I’ve heard that humans can form a habit in 21 days, so if you get through this 100 day plan, you will be rock solid, Micki.

      Like

    • You have me going on that one,Micki! You not only inspired a good story out of me with a story prompt here some time back, you got me back in the saddle with the 100/100 challenge!
      As long as all is well,we’re glad to see you!

      Like

  12. Carol Todd says:

    Sprinting sounds like something I should try. I do get a lot of ideas when I write fast, such as when I attempt to do some journaling. I guess you can tell that I don’t do that often! However, when I do, I write very, very quickly, in order to get thoughts down on paper before they escape, and they invariably give rise to new ideas about things I’d like to put down in writing. So – I can see how this would be a wonderful vehicle to increase productivity or just generate new ideas.

    Along those lines, I would think that some form of sprinting would be most useful in today’s classrooms to help students, especially reluctant writers, overcome their fears of the written word and have the freedom to say something without criticism. Imagine how many future authors we might spawn if teachers employed this technique regularly! At the very least, we would have students that can actually write – which seems to be a problem nowadays.

    I recently downloaded a free ebook which is related to this: It’s called “Write LIke Crazy: The Homeschooler’s Speed Writing Method” and is, for the moment (it won’t be free for much longer), a free download at this website: http://www.homeschoolfreebieoftheday.com Just scroll down until you see it and follow the instructions to get this ebook for free. I thought it was a nice reference to have, even if you’re not homeschooling anyone – I downloaded the freebie for me. I’m not associated with this site, other than that I receive their emails about new free items when they are available. Thought I’d share.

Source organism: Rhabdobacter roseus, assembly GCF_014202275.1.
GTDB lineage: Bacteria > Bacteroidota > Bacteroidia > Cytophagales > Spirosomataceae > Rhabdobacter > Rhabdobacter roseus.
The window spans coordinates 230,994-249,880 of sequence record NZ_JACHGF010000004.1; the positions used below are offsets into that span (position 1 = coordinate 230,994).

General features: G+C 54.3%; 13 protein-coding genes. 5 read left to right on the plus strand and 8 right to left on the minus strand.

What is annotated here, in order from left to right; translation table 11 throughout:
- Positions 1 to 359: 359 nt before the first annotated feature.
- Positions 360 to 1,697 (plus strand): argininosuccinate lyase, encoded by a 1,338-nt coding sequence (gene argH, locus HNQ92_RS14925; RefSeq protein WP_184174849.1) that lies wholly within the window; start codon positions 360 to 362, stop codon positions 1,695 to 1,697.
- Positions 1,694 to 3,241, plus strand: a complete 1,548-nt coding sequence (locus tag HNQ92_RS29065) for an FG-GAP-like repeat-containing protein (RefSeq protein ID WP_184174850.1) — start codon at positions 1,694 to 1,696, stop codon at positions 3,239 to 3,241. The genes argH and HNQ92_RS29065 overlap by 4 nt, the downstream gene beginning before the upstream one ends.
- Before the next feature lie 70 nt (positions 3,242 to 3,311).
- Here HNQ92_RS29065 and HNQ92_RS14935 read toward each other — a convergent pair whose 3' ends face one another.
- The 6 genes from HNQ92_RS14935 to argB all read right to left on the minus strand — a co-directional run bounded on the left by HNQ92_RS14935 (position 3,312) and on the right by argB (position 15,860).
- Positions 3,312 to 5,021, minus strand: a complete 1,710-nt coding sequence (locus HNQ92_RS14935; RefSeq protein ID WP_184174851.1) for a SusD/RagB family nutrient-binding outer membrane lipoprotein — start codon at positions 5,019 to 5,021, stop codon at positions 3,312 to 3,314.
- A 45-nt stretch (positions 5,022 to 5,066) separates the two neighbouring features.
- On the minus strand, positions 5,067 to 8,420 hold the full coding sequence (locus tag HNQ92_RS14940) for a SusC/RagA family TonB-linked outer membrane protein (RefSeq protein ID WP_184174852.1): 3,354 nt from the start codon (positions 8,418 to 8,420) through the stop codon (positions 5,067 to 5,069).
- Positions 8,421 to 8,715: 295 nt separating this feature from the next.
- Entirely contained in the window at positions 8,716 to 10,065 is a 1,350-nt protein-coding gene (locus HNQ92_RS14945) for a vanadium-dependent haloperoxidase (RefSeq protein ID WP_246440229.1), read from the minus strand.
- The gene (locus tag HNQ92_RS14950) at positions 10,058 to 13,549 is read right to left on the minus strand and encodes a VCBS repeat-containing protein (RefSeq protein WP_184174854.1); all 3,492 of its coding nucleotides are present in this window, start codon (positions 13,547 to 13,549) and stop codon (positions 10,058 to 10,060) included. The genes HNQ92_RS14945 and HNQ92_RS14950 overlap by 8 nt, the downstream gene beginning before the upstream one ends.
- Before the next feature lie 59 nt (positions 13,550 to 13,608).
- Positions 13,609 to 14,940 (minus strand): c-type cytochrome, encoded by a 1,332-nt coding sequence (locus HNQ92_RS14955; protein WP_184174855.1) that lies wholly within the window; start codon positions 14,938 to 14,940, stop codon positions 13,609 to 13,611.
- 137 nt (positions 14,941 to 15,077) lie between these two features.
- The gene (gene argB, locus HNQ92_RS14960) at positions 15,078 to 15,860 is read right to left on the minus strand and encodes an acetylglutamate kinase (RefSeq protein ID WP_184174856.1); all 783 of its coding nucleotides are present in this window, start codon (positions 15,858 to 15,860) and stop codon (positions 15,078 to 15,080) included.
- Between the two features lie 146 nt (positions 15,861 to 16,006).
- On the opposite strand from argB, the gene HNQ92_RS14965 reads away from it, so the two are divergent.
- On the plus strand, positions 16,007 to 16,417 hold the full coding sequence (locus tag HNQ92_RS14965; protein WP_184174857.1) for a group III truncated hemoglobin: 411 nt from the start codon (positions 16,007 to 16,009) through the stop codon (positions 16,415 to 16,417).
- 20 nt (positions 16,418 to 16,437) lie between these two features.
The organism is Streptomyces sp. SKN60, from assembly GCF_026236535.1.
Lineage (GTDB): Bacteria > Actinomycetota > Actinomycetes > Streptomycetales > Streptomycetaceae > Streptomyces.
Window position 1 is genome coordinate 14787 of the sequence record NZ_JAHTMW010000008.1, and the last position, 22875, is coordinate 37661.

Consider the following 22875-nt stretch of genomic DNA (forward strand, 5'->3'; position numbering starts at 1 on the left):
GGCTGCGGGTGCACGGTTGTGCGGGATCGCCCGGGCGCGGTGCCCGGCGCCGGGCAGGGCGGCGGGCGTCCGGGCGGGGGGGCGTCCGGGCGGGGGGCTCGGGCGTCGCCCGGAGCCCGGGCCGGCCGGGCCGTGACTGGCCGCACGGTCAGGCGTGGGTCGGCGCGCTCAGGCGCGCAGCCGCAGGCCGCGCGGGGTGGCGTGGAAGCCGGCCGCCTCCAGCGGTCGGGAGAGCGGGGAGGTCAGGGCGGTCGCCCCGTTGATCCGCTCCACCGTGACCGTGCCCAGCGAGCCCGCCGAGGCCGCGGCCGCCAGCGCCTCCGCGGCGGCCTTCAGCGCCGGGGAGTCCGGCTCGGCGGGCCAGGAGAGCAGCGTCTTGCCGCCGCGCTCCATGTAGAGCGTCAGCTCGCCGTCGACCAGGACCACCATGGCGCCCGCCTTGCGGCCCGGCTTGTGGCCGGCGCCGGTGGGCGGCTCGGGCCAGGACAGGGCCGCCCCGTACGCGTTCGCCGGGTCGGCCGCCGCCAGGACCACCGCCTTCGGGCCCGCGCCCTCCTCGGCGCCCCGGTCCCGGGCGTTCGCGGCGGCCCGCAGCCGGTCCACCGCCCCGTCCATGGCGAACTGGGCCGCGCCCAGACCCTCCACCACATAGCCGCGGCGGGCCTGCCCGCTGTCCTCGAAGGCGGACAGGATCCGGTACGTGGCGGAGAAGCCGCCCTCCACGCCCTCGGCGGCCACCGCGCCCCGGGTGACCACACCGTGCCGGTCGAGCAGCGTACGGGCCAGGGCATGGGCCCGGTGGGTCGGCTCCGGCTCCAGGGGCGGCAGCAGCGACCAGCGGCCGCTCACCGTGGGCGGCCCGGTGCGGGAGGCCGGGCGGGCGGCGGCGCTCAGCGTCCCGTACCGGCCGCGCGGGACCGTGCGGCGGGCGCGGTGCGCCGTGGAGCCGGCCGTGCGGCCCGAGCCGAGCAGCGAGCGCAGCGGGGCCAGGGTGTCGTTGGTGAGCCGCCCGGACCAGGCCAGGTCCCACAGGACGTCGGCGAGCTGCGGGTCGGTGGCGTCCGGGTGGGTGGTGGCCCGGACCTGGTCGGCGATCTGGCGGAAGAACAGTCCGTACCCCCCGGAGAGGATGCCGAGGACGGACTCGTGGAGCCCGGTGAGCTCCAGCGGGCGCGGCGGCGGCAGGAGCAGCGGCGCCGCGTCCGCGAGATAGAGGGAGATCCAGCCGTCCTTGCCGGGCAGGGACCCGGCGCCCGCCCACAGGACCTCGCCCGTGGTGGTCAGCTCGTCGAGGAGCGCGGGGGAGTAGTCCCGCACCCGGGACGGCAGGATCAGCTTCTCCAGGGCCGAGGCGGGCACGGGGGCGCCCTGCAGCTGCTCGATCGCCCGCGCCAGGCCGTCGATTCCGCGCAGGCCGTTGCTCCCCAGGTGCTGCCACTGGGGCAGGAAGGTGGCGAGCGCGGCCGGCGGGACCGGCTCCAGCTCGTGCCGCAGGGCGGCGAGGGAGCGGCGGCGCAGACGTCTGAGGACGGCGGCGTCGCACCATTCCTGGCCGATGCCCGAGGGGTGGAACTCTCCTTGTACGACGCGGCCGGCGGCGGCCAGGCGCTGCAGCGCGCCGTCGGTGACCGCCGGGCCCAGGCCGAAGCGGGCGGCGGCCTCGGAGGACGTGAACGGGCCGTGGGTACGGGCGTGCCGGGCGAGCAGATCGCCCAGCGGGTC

It would be interesting to perhaps have an online “sprinting event,” don’t you think? Perhaps one that occurred at a few different days and times to accommodate folks’ schedules? If it’s a short enough period, it would be great fun to share what we write and just see how each other’s mind’s work!

    Like

    • jeff7salter says:

      I bet you would really enjoy it Carol. And, from your own experience with rapid journaling, you’ve already learned that when you focus on speed, your mental governor doesn’t screen out as many of the creative impulses … so a lot of interesting surprises can appear on your screen (or paper).
      My 4F1H colleagues Tonette & Micki are both doing the 100 words a day for 100 days. Not certain where that’s linked, but I believe both are really enjoying it. It’s not exactly a sprint, but it’s a great writing exercise.

      Like

  13. Pingback: Writing Sprints: I’m a Believer | Contemporary Romance

Leave a Reply

Fill in your details below or click an icon to log in:

WordPress.com Logo

You are commenting using your WordPress.com account. Log Out /  Change )

Google photo

You are commenting using your Google account. Log Out /  Change )

Twitter picture

You are commenting using your Twitter account. Log Out /  Change )

Facebook photo

You are commenting using your Facebook account. Log Out /  Change )

Connecting to %s